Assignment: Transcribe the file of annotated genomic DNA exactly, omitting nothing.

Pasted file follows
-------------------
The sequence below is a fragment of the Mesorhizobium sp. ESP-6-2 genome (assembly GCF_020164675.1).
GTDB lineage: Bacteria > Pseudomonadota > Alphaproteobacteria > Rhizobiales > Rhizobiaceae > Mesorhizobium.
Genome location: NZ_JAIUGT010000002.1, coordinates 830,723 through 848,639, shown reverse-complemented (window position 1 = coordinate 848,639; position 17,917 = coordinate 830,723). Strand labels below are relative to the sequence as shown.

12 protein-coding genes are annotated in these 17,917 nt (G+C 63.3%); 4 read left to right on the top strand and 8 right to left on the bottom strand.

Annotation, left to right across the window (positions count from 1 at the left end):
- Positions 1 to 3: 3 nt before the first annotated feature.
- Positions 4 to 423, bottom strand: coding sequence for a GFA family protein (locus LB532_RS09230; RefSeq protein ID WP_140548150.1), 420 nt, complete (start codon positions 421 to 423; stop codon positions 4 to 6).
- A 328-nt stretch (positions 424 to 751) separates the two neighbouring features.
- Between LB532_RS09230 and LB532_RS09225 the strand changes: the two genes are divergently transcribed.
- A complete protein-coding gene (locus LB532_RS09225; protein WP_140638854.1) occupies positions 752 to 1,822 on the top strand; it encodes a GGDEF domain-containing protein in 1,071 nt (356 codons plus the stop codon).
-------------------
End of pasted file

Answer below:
The sequence below is a fragment of the Mesorhizobium sp. ESP-6-2 genome (assembly GCF_020164675.1).
GTDB lineage: Bacteria > Pseudomonadota > Alphaproteobacteria > Rhizobiales > Rhizobiaceae > Mesorhizobium.
Genome location: NZ_JAIUGT010000002.1, coordinates 830,723 through 848,639, shown reverse-complemented (window position 1 = coordinate 848,639; position 17,917 = coordinate 830,723). Strand labels below are relative to the sequence as shown.

12 protein-coding genes are annotated in these 17,917 nt (G+C 63.3%); 4 read left to right on the top strand and 8 right to left on the bottom strand.

Annotation, left to right across the window (positions count from 1 at the left end):
- Positions 1 to 3: 3 nt before the first annotated feature.
- Positions 4 to 423, bottom strand: coding sequence for a GFA family protein (locus LB532_RS09230; RefSeq protein ID WP_140548150.1), 420 nt, complete (start codon positions 421 to 423; stop codon positions 4 to 6).
- A 328-nt stretch (positions 424 to 751) separates the two neighbouring features.
- Between LB532_RS09230 and LB532_RS09225 the strand changes: the two genes are divergently transcribed.
- A complete protein-coding gene (locus LB532_RS09225; protein WP_140638854.1) occupies positions 752 to 1,822 on the top strand; it encodes a GGDEF domain-containing protein in 1,071 nt (356 codons plus the stop codon).